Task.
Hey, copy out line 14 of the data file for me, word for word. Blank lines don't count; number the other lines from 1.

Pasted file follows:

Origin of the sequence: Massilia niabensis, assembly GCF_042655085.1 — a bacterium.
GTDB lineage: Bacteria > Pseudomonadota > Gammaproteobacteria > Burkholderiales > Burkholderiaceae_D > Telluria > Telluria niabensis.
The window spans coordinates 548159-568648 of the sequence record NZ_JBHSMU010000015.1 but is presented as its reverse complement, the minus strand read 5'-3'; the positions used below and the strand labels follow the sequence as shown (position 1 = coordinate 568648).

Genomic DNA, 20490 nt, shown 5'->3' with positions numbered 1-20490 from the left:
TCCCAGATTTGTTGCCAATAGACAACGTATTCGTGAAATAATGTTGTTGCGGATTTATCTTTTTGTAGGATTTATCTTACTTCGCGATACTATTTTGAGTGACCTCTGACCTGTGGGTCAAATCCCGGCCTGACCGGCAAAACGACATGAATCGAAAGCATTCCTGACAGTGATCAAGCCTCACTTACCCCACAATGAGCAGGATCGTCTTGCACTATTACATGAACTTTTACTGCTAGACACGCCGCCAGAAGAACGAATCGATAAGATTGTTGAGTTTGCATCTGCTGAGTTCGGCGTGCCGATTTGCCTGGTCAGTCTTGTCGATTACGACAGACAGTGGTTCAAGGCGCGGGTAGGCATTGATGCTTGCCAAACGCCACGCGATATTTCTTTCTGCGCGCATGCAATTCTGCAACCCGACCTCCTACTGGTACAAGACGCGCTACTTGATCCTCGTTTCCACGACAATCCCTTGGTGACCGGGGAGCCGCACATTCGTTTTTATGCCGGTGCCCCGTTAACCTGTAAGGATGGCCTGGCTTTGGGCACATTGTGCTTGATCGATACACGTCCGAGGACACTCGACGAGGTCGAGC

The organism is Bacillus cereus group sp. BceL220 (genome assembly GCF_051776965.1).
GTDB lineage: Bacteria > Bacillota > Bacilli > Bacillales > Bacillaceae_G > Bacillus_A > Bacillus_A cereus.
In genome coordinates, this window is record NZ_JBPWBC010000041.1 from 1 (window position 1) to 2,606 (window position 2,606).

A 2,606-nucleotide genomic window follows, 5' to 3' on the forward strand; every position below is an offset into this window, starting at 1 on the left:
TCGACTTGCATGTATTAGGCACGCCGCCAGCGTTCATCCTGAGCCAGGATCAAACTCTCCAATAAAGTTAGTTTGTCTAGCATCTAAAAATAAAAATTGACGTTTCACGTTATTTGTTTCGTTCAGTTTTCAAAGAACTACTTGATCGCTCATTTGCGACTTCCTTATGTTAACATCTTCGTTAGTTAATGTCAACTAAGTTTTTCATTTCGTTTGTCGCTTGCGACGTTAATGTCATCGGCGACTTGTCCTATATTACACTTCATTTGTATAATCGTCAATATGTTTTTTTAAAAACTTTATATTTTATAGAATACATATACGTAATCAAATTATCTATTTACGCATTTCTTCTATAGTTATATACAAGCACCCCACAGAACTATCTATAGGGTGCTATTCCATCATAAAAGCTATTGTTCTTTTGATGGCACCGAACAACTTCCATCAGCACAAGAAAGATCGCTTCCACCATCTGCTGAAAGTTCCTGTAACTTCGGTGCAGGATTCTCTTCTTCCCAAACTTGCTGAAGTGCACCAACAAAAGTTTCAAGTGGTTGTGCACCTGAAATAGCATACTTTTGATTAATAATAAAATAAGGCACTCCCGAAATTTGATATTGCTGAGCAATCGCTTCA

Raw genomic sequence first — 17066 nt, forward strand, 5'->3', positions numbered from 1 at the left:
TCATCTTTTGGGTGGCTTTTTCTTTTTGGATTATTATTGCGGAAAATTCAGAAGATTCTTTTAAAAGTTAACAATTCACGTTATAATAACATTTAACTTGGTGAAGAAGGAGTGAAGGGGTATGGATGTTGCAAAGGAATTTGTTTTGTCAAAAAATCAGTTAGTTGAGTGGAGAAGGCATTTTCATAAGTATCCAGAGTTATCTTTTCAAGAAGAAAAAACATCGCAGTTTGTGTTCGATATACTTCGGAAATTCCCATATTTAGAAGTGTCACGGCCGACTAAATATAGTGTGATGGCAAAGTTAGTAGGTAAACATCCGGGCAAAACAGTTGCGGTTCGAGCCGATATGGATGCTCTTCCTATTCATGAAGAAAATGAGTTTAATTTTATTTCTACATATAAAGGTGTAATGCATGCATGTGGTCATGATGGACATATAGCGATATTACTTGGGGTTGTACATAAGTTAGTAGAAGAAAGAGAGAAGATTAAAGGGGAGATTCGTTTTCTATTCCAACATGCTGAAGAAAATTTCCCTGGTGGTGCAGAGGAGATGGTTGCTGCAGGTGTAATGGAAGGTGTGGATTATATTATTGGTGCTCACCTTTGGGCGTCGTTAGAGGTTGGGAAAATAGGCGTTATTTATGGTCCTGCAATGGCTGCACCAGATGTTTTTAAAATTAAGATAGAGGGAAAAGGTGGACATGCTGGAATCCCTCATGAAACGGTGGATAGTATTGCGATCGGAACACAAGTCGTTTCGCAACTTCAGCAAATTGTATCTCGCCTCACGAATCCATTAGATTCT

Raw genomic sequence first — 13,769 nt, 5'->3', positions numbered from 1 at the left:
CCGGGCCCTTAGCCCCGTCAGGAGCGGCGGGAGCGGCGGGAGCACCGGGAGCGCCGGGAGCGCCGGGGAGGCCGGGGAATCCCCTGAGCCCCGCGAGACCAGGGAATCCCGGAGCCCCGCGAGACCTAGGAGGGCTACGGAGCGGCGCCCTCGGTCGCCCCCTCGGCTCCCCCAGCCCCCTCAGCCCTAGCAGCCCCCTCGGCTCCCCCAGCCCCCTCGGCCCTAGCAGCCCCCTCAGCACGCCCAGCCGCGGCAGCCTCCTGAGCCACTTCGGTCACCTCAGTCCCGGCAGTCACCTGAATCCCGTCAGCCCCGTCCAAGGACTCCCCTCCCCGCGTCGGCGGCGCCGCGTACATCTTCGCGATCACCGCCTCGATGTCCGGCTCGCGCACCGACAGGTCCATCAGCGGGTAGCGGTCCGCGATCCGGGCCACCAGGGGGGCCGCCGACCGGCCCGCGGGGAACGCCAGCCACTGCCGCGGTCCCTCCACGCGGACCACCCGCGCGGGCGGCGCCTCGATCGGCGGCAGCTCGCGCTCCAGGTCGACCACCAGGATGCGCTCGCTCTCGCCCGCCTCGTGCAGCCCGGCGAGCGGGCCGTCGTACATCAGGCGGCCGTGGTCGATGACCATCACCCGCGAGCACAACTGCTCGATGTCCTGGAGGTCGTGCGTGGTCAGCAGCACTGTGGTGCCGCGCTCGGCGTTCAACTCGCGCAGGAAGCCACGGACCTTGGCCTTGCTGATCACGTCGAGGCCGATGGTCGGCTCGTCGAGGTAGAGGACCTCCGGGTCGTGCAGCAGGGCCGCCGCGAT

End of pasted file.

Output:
CCGGGCCCTTAGCCCCGTCAGGAGCGGCGGGAGCGGCGGGAGCACCGGGAGCGCCGGGAGCGCCGGGGAGGCCGGGGAATCCCCTGAGCCCCGCGAGACCAGGGAATCCCGGAGCCCCGCGAGACCTAGGAGGGCTACGGAGCGGCGCCCTCGGTCGCCCCCTCGGCTCCCCCAGCCCCCTCAGCCCTAGCAGCCCCCTCGGCTCCCCCAGCCCCCTCGGCCCTAGCAGCCCCCTCAGCACGCCCAGCCGCGGCAGCCTCCTGAGCCACTTCGGTCACCTCAGTCCCGGCAGTCACCTGAATCCCGTCAGCCCCGTCCAAGGACTCCCCTCCCCGCGTCGGCGGCGCCGCGTACATCTTCGCGATCACCGCCTCGATGTCCGGCTCGCGCACCGACAGGTCCATCAGCGGGTAGCGGTCCGCGATCCGGGCCACCAGGGGGGCCGCCGACCGGCCCGCGGGGAACGCCAGCCACTGCCGCGGTCCCTCCACGCGGACCACCCGCGCGGGCGGCGCCTCGATCGGCGGCAGCTCGCGCTCCAGGTCGACCACCAGGATGCGCTCGCTCTCGCCCGCCTCGTGCAGCCCGGCGAGCGGGCCGTCGTACATCAGGCGGCCGTGGTCGATGACCATCACCCGCGAGCACAACTGCTCGATGTCCTGGAGGTCGTGCGTGGTCAGCAGCACTGTGGTGCCGCGCTCGGCGTTCAACTCGCGCAGGAAGCCACGGACCTTGGCCTTGCTGATCACGTCGAGGCCGATGGTCGGCTCGTCGAGGTAGAGGACCTCCGGGTCGTGCAGCAGGGCCGCCGCGAT